Judas Creek was our next destination. Nesting Arctic Terns chased us down the beach, while at the Marina, Blackpoll, Yellow, and Yellow-rumped Warblers sang everywhere. More roadside stops produced a Dusky Grouse along the highway, which was unexpected and unusually low (they are typically mountain birds).

Dusky Grouse

Dusky Grouse

The Whitehorse Sewage Lagoons gave us our expected Ruddy Ducks, plus a White-winged Scoter and some Gadwall. McIntyre Marsh was a location much anticipated for the Townsend’s Warbler singing regularly, plus the Bank Swallows and the Dusky Flycatcher the Adam had tipped me off on (Thanks Adam!!). Everything but the Townsend’s Warbler showed up, and we soon had to move on. We managed to check off a few more birds for the list before 5pm finally arrived, finishing our birdathon with 89 species. Considering the ripping south winds we had through the entire 24 hours – the worst weather possible for a birdathon – everyone birding had a fair count. The grand Yukon Birdathon checklist tallied 150+ species recorded in all!

Tree Swallow

Tree Swallow

Thank you to my team members for joining me for an epic hard-core birdathon, and thank you very much to my sponsors for your donations! I’m glad Marilyn was able to join us for the Friday night; she is always lovely company and a great birdathoner. Toren, the team note-taker, followed me around noting sightings in our notebook, along with the times and locations of each stop. He is definitely the best birdathon note-taker anyone could have; I’m very glad he is on my team!

Marilyn and Toren Scoping Nares Lake

Marilyn and Toren Scoping Nares Lake

We quickly discovered Patrick’s sharp eye for detail. He found a Mew Gull’s nest, a Sharp-shinned Hawk perched in a tree, picked out many ducks nesting around wetlands,  and spotted several shorebirds I didn’t see. Another year, another great birdathon! 🙂

Patrick with the Mew Gull Nest

Patrick with the Mew Gull Nest

Our List of Species:

Greater White-fronted Goose, Cackling Goose, Canada Goose, Trumpeter Swan, Gadwall, American Wigeon, Mallard, Blue-winged Teal, Northern Shoveler, Northern Pintail, Green-winged Teal, Canvasback, Ring-necked Duck, Greater Scaup, Lesser Scaup, Surf Scoter, White-winged Scoter, Bufflehead, Common Goldeneye, Barrow’s Goldeneye, Red-breasted Merganser, Ruddy Duck, Ruffed Grouse, Dusky Grouse, Common Loon, Horned Grebe, Red-necked Grebe, Bald Eagle, Sharp-shinned Hawk, Sora, Killdeer, Greater Yellowlegs, Lesser Yellowlegs, Pectoral Sandpiper, Short-billed Dowitcher, Wilson’s Snipe, Red-necked Phalarope, Bonaparte’s Gull, Mew Gull, Herring Gull, Arctic Tern, Eurasian-collared Dove, Great Horned Owl, Northern Saw-whet Owl, Belted Kingfisher, Northern Flicker, Olive-sided Flycatcher, Western Wood Pewee, Least Flycatcher, Dusky Flycatcher, Say’s Phoebe, Warbling Vireo, Gray Jay, Black-billed Magpie, American Crow, Common Raven, Tree Swallow, Violet-green Swallow, Bank Swallow, Cliff Swallow, Barn Swallow, Black-capped Chickadee, Boreal Chickadee, Mountain Chickadee, Ruby-crowned Kinglet, Mountain Bluebird, Swainson’s Thrush, American Robin, Orange-crowned Warbler, Yellow Warbler, Yellow-rumped Warbler, Blackpoll Warbler, American Redstart, Northern Waterthrush, Common Yellowthroat, Wilson’s Warbler, Chipping Sparrow, Savannah Sparrow, Fox Sparrow, Song Sparrow, Lincoln’s Sparrow, White-crowned Sparrow, Dark-eyed Junco, Snow Bunting, Red-winged Blackbird, Rusty Blackbird, Purple Finch, White-winged Crossbill, House Sparrow.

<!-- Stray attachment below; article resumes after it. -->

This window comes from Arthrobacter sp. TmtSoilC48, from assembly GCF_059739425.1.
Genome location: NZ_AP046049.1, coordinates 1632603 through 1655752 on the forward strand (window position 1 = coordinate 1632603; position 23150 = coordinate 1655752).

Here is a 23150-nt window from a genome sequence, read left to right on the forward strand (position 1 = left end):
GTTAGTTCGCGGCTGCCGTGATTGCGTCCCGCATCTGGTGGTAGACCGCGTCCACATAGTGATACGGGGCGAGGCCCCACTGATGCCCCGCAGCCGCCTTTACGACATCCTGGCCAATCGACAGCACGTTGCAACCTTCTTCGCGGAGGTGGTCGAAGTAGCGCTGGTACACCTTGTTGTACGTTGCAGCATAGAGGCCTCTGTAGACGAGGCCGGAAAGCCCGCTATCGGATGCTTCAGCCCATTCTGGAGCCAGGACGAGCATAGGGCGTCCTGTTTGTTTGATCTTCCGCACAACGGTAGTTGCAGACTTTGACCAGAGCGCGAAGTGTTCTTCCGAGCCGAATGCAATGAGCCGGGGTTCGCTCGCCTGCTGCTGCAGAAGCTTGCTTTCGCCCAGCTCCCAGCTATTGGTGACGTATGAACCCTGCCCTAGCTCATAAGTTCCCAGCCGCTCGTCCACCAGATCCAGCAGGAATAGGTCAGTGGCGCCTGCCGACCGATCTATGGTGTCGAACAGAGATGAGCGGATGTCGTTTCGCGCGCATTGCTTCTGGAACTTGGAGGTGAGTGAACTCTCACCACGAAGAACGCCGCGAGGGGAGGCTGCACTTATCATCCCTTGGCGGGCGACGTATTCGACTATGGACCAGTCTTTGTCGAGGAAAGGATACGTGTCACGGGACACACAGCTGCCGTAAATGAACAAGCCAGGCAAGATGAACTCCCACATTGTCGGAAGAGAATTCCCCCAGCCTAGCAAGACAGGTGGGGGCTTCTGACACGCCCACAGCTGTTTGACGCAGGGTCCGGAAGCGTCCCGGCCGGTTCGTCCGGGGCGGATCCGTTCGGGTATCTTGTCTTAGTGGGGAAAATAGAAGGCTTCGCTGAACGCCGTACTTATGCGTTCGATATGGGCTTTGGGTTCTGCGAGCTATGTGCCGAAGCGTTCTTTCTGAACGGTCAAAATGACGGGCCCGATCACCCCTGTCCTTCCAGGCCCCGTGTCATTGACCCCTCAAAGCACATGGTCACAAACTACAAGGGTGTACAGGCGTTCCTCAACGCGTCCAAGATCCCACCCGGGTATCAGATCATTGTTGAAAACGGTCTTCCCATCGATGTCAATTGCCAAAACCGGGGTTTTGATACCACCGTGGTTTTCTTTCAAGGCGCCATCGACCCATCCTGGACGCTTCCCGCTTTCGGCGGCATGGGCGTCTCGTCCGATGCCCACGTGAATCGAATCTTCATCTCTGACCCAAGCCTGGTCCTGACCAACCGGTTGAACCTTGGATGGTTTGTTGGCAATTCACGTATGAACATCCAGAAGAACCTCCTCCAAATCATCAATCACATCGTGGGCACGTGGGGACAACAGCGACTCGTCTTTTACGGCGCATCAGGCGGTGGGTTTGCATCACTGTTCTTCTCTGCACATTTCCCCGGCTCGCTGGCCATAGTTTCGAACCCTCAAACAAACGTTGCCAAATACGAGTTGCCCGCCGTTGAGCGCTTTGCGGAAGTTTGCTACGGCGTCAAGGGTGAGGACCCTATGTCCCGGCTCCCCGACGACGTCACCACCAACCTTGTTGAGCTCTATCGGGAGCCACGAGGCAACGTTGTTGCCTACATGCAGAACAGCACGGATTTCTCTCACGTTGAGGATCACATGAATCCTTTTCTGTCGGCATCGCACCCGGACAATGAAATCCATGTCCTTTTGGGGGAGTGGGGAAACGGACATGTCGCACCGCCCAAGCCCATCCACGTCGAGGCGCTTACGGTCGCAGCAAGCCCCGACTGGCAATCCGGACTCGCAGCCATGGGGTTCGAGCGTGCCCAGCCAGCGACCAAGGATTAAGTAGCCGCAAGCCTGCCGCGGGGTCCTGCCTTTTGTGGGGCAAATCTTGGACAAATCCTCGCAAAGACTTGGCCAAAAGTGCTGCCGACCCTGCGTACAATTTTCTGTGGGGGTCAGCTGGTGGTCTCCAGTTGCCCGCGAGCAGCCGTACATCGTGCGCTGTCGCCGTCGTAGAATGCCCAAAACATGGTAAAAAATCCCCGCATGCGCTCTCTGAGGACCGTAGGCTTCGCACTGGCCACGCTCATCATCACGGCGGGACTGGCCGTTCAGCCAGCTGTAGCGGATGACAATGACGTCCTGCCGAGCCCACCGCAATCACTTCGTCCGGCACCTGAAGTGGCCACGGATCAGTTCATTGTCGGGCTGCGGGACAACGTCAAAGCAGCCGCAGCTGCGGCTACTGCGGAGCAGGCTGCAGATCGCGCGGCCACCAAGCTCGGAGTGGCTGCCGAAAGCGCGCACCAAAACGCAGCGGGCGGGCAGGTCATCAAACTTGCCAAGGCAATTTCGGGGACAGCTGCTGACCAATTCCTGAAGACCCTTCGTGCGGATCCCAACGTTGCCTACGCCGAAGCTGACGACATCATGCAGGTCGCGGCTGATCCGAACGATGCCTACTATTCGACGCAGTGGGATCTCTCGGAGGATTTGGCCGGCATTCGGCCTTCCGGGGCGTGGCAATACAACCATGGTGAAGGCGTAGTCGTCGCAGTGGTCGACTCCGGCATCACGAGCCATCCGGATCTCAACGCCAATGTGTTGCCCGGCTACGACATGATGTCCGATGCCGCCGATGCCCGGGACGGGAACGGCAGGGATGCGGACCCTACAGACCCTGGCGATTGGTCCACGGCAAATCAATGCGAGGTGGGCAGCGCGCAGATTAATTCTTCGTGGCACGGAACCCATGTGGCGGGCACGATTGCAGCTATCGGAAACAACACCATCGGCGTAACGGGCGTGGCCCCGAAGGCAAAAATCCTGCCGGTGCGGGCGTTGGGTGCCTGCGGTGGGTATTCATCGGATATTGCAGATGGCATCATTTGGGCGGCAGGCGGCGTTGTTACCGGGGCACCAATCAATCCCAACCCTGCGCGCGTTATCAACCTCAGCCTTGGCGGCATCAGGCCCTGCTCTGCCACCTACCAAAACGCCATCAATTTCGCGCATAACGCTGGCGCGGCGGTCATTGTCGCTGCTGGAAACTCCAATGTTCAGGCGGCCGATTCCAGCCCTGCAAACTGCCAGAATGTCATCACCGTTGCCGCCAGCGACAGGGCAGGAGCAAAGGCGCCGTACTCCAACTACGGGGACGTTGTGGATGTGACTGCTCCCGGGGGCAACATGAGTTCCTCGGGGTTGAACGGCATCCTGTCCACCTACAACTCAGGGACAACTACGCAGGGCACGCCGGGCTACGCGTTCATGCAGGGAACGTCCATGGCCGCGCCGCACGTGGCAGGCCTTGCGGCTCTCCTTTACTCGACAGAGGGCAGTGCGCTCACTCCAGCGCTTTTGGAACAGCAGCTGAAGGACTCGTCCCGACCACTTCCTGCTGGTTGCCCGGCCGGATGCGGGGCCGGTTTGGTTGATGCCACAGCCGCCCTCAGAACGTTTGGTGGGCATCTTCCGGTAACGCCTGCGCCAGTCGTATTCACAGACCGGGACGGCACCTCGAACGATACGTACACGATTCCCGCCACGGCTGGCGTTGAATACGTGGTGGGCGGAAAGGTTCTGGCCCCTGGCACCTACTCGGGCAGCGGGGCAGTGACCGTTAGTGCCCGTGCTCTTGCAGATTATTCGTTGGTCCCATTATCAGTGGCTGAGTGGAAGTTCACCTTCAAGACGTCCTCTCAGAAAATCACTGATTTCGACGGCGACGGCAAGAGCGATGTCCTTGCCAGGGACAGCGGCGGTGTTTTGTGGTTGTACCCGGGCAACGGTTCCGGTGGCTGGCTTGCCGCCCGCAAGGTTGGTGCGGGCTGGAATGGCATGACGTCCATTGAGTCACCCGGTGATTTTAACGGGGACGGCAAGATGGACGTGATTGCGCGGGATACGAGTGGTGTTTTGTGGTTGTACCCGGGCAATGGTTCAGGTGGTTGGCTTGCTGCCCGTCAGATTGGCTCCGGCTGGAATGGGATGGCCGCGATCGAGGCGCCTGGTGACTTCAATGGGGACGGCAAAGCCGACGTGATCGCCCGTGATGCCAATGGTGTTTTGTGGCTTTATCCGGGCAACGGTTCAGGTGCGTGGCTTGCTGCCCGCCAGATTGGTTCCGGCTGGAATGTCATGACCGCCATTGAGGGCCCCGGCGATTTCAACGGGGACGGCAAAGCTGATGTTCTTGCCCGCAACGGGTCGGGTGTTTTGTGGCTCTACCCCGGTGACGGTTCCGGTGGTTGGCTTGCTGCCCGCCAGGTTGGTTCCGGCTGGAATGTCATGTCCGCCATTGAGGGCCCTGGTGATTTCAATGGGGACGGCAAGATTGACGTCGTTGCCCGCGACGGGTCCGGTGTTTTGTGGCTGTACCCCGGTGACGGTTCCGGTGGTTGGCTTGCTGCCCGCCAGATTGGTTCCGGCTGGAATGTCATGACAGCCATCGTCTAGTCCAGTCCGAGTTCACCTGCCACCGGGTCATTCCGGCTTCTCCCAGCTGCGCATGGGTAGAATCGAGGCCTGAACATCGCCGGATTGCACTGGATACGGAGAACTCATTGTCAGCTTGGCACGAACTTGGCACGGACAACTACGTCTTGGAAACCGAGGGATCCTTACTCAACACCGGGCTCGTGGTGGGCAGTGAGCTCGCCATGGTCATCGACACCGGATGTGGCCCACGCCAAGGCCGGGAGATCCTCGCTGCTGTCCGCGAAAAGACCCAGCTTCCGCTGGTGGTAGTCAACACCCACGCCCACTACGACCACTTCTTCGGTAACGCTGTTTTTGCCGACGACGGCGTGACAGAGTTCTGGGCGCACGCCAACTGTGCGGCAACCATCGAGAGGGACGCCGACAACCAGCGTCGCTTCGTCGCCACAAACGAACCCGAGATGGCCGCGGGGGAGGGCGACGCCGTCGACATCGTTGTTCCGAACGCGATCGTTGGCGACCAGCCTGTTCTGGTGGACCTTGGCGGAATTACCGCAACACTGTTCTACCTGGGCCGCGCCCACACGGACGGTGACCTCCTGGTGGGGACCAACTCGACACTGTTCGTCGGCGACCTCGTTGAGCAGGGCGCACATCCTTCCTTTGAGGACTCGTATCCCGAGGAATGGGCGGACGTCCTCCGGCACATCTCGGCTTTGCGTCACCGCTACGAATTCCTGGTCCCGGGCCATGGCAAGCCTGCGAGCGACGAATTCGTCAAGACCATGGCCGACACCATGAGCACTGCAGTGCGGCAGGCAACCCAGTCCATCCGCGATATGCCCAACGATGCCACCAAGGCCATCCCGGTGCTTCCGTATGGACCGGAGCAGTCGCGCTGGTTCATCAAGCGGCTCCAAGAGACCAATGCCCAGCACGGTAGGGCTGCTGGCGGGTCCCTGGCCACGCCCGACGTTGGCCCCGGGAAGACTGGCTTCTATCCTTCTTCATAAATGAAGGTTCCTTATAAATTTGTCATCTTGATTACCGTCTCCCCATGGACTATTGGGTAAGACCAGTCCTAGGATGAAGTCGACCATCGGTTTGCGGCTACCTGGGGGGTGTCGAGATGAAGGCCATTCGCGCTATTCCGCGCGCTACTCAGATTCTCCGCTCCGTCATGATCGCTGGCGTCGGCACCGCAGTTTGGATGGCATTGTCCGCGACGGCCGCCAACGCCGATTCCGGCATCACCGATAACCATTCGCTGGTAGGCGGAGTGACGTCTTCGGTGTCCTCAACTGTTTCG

= 89 species

Killdeer Nest

Killdeer Nest

Mew Gull Nest

Mew Gull Nest

 

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One response to “Yukon Birdathon 2014

  1. Pingback: Birding News #71 | Prairie Birder·